Nancy Pelosi Tries to Squash AOC Power Grab Narrative: 'We Have Our Differences. Respect That'

Speaker of the House Nancy Pelosi is publicly trying to put to bed the differences that she and Representative Alexandria Ocasio-Cortez have.

"In our caucus, we have our differences. Respect that instead of making a big issue of it. Respect that," Pelosi told members of the press Friday. "Those are differences, and how we express ourselves as representatives of our districts is our responsibility."

"I would never even say there was a hatchet [between us]," she added.

Those remarks came after a roughly 30-minute private meeting that morning in her Capitol building office with Ocasio-Cortez, an outspoken freshman lawmaker whose more progressive ideology has clashed with Pelosi's in recent months, tension that has recently boiled over into the public sphere.

"As speaker, I have to bring unity to our caucus. And to do so with the boldest common denominator in our caucus, I say to our members, 'your job description and job title are one and the same: representatives,'" Pelosi continued. "And I consider myself a weaver, at the loom, just making all of those threads come together in the boldest possible way."

Few details are known about the closed-door meeting. Pelosi declined to elaborate, only to say that the two discussed issues related to Ocasio-Cortez's district and that they don't "have that many differences." She further said that she meets with members "all the time" and chided reporters for closely covering the matter.

pelosi squashes AOC power grab
Speaker of the House Nancy Pelosi (D-CA) holds her weekly press conference at the U.S. Capitol Visitors Center July 26 in Washington, DC. Photo by Chip Somodevilla/Getty

"I wish you would be interested in [my meeting] from yesterday on money for community health centers," Pelosi said.

Ocasio-Cortez, who said she was "looking forward to us continuing our work," originally eluded reporters by slipping out of Pelosi's office via a private exit.

"As always, I think that the speaker respects the fact that we're coming together as a party with unity," she later told reporters after a House Oversight Committee meeting.

A spat between Pelosi, the party's top Democrat, and four first-term lawmakers—Rashida Tlaib of Michigan, Ilhan Omar of Minnesota, Ayanna Pressley of Massachusetts and Ocasio-Cortez of New York—known as "The Squad" has exposed the deep ideological differences within the party.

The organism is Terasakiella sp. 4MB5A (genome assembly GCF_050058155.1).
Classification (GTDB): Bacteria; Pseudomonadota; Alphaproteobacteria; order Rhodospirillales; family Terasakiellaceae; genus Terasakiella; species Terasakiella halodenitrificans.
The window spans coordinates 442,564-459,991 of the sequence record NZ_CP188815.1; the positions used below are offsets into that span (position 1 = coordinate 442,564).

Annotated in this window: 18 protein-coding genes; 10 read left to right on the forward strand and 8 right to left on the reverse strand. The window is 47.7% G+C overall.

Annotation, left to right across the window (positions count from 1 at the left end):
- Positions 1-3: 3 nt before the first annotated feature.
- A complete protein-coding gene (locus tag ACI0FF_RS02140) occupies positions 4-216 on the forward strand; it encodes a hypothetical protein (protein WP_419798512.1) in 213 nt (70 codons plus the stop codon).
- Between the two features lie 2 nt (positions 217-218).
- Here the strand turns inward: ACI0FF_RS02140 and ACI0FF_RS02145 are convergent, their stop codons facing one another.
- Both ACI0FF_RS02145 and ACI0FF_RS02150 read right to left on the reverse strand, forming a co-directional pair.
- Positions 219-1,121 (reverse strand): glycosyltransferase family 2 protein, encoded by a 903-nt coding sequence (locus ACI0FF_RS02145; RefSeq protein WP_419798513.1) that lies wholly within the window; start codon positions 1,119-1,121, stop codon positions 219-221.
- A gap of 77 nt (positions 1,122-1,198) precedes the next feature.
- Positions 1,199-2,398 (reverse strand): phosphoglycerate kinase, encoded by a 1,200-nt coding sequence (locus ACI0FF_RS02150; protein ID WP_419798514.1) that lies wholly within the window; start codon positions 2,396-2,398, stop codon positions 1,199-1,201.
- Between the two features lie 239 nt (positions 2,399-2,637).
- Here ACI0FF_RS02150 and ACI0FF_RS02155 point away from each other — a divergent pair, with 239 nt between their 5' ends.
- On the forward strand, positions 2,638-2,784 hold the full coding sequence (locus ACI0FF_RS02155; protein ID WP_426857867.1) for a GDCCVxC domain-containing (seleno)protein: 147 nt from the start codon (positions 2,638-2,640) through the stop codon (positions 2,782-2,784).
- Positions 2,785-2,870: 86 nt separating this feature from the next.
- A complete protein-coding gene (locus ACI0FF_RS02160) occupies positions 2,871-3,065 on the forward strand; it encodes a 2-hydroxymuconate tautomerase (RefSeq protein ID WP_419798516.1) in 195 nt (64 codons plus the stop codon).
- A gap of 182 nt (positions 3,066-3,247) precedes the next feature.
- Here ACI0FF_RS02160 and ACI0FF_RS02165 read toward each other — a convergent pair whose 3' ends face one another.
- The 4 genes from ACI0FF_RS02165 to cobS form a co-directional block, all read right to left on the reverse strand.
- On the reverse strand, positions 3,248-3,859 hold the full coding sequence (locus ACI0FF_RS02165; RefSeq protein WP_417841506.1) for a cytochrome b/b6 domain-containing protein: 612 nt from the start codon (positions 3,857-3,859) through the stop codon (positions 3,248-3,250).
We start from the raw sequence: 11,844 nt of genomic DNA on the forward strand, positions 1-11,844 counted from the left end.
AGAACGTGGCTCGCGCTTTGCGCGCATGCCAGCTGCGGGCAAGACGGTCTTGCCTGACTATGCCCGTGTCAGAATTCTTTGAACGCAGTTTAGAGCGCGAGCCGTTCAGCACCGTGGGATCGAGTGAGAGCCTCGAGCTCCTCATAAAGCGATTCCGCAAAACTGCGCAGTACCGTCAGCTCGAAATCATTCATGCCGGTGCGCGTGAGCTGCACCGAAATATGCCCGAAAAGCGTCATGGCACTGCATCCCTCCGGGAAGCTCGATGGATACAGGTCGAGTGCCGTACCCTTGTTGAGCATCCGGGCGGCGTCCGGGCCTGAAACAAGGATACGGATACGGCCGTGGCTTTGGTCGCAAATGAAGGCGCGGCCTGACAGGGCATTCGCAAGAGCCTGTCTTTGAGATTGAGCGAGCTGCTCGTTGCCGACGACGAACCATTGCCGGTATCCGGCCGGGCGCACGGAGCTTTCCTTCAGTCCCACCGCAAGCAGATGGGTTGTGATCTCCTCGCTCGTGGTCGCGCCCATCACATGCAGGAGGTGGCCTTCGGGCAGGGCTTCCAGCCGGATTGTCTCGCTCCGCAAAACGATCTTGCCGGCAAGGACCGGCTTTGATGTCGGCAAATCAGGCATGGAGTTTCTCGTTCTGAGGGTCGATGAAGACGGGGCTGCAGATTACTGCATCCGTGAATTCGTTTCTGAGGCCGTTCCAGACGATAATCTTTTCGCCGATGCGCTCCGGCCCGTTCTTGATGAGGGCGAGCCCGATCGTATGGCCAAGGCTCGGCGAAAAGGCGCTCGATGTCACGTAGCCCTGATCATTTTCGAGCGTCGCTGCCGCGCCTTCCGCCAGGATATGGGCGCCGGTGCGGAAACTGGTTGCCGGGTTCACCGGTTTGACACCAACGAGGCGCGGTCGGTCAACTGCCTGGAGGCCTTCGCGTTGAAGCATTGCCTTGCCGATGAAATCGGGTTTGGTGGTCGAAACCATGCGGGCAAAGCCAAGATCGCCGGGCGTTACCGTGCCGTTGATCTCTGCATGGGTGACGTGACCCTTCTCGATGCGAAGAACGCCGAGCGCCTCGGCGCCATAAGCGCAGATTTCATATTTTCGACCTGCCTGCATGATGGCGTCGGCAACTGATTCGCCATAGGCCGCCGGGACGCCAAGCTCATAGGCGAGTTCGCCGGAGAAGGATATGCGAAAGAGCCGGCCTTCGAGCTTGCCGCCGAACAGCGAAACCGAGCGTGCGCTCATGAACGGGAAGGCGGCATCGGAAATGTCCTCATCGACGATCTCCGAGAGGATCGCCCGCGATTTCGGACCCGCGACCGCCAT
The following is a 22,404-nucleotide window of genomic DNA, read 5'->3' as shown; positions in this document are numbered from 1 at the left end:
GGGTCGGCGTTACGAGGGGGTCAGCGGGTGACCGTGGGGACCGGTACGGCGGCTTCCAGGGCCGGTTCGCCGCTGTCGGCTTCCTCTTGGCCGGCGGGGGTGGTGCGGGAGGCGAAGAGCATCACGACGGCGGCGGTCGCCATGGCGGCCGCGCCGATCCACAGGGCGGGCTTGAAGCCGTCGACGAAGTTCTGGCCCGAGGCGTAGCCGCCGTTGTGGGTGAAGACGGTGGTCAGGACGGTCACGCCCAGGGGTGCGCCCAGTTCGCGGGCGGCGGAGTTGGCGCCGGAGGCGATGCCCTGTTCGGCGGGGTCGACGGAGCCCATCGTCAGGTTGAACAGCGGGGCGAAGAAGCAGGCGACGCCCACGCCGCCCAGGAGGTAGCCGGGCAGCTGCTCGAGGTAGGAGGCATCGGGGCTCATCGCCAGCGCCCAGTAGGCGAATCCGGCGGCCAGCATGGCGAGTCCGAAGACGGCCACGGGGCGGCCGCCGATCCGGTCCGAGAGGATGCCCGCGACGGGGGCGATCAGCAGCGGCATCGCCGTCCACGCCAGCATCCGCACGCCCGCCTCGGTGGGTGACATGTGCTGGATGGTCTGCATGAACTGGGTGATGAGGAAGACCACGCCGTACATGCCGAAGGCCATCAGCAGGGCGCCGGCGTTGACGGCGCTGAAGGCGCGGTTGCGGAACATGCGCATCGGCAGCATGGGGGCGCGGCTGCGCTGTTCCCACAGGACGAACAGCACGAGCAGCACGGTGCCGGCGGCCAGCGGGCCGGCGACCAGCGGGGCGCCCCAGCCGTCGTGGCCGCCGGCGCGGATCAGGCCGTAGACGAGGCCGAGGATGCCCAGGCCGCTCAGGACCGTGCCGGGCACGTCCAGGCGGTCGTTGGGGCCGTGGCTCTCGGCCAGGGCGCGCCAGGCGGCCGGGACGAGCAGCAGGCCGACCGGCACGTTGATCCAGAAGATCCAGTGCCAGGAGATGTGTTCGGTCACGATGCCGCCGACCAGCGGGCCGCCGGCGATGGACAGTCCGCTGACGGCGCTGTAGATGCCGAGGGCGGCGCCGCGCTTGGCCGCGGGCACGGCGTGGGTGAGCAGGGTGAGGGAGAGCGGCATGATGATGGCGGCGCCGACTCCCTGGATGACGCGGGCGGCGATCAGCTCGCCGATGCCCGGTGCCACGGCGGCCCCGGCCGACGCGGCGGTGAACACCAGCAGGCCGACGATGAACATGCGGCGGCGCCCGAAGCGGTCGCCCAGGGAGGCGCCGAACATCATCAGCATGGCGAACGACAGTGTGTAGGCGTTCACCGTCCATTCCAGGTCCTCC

Pelosi has questioned the political power of the freshmen. The minority congresswomen accused her of making racially charged remarks when she scolded members during a private caucus meeting earlier this month for publicly ridiculing Democratic colleagues on Twitter. Pelosi's warning to refrain from issuing public gripes came in the wake of Ocasio-Cortez and her chief of staff taking to the social media platform and the press to chastise Pelosi and other moderate, rank-and-file members for supporting an emergency humanitarian aid bill for the southern border. "The Squad" believed it lacked safeguards for migrant detainees.

Ocasio-Cortez later told The Washington Post the speaker had been "outright disrespectful" with "the explicit singling out of newly elected women of color." Pelosi denied the accusation, but Ocasio-Cortez's remarks eventually snowballed into President Trump interjecting himself by issuing racist tweets that "The Squad" should return to the countries they came from.

Pelosi replied "no" when asked leaving the meeting if she and Ocasio-Cortez discussed her rift with "The Squad."

Ocasio-Cortez declined to comment about it leaving her committee hearing.

"It's like you're in a family. In a family you have your differences. But you're still a family," Pelosi said at a press conference. "Does your family always agree on everything?"

Democratic Representative Elijah Cummings, chairman of the Oversight Committee, expressed similar sentiments that it was not uncommon for rifts such as this to occur and reiterated the "family" component.

He was, however, optimistic that the criticism would subside, saying his first prayer each morning is "God, guard my mouth."

"In other words, do not allow me to say something that might be hurtful to somebody else," he told reporters. "Whenever you have folks who criticize anybody, I think it can be distracting. I think we'll see a little difference in that in the future."